Washington (AFP) - US Defense Secretary Jim Mattis on Monday pointed toward Russia's role in a suspected poison gas attack on the Syrian rebel-held town of Douma, and said he would not rule out a military response.
Russia was supposed to guarantee the disposal of Syria's stockpile of chemical weapons in September 2013, but President Bashar al-Assad's regime is suspected of conducting repeated gas attacks since then.
"The first thing we have to look at is why are chemical weapons still being used at all when Russia was the framework guarantor of removing all the chemical weapons," Mattis said at the Pentagon in a meeting with his Qatari counterpart.
"Working with our allies and our partners from NATO to Qatar and elsewhere, we are going to address this issue ... I don't rule out anything right now."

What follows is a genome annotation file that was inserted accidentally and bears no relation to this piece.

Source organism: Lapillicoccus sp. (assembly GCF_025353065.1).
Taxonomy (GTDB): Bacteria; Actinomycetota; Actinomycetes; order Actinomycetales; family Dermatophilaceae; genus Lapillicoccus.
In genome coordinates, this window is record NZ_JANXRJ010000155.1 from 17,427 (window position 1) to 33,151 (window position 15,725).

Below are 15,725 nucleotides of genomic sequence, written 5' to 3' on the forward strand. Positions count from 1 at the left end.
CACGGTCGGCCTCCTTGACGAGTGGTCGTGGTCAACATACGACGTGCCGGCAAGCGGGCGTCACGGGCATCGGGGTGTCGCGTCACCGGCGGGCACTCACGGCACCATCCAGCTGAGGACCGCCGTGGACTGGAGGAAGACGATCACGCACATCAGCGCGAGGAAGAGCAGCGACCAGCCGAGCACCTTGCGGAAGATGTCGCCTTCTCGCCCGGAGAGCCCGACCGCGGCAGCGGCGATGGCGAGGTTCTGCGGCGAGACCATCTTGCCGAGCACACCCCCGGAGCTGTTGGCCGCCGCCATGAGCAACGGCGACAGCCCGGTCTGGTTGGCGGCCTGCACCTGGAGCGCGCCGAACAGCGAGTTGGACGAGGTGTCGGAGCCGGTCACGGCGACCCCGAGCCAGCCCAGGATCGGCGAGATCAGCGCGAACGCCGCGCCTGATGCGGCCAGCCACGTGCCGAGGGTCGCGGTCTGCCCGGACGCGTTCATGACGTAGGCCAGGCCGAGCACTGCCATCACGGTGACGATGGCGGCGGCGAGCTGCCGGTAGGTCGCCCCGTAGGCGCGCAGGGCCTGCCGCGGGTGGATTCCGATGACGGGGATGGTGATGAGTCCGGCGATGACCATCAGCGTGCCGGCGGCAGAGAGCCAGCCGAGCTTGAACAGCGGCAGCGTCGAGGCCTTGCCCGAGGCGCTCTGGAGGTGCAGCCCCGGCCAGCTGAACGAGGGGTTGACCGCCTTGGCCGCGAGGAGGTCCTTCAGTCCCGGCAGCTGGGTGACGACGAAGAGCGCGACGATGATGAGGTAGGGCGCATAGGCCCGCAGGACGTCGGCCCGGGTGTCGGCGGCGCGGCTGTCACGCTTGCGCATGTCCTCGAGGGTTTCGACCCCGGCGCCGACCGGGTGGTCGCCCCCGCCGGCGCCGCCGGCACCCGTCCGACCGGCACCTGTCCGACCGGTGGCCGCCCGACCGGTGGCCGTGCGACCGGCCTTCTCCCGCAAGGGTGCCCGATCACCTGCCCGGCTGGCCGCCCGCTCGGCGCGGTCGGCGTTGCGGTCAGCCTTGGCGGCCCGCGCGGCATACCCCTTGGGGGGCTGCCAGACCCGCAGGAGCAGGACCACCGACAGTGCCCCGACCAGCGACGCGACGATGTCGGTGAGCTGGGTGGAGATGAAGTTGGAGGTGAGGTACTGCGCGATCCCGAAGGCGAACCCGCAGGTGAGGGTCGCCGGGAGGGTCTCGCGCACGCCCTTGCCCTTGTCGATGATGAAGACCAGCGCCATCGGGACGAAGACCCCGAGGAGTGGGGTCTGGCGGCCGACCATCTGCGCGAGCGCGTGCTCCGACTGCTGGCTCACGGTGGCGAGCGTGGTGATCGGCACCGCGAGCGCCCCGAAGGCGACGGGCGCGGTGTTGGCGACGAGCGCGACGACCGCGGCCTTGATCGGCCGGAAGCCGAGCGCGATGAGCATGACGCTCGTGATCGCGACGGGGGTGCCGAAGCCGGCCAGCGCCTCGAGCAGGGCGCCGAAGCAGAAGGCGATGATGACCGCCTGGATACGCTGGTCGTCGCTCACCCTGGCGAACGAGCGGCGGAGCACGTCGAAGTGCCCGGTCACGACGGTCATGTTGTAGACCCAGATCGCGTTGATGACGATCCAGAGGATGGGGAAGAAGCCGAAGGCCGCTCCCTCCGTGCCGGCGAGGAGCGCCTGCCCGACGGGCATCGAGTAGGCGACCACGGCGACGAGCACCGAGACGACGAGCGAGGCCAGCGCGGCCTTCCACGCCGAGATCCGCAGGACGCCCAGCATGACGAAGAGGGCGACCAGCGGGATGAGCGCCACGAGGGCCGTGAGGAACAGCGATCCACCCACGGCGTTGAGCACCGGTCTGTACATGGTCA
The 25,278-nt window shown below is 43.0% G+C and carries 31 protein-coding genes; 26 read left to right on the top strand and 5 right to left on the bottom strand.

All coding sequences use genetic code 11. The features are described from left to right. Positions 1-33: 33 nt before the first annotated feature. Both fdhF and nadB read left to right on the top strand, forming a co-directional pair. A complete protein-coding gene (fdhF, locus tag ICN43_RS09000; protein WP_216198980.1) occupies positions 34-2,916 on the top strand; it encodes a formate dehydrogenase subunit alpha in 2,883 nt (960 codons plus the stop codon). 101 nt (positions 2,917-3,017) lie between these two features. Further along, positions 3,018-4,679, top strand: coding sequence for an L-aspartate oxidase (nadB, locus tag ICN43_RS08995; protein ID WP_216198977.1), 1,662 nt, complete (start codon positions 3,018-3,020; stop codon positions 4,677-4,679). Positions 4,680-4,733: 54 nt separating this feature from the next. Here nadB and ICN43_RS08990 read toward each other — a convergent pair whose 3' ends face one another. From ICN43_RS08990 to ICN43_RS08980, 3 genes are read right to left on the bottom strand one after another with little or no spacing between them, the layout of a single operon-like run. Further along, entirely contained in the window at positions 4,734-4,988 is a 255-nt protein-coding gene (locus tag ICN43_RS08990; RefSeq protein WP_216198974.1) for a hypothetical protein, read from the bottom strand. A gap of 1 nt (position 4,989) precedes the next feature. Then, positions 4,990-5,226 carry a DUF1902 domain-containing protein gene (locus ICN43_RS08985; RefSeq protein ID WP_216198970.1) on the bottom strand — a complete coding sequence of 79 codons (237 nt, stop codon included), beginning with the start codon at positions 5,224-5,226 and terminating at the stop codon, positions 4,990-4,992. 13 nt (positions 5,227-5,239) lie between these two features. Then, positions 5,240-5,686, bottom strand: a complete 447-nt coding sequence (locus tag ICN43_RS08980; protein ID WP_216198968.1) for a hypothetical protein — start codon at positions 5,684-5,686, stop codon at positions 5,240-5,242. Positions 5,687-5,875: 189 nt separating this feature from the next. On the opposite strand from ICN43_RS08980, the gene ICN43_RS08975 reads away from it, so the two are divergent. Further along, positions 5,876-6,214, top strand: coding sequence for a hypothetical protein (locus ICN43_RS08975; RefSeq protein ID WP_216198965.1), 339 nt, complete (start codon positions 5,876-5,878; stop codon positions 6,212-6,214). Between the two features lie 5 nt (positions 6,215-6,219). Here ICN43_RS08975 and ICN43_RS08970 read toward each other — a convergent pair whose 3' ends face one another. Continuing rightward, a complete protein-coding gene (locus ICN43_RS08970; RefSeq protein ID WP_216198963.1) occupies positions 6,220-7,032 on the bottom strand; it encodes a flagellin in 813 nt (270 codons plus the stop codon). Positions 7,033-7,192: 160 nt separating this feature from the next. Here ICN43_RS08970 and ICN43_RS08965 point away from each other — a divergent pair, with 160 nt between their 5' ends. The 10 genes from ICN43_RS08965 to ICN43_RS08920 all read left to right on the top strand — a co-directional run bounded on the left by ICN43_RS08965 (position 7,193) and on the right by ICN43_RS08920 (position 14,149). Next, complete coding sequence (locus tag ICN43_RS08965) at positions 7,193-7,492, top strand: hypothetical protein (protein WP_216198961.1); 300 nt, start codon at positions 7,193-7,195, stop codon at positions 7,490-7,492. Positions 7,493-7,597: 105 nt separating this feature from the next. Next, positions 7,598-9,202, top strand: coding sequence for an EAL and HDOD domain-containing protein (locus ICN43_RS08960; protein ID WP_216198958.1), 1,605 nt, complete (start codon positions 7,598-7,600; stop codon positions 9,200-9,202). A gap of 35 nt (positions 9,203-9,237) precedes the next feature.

Syria has been accused multiple times of using toxic weapons including sarin gas in the country's seven-year war, which has killed more than 350,000 people.
Backed by Moscow, Assad has waged a seven-week assault on Ghouta that has killed more than 1,700 civilians and left Islamist rebels cornered in their last holdout of Douma, Ghouta's largest town.
Dozens of people died April 4, 2017 after regime warplanes struck the rebel-held town of Khan Sheikhun in Idlib, with medical sources reporting patients suffering from symptoms consistent with a chemical attack.
In retaliation for that attack, US President Donald Trump unleashed strikes by Tomahawk missiles against the regime's Shayrat airbase overnight April 6-7.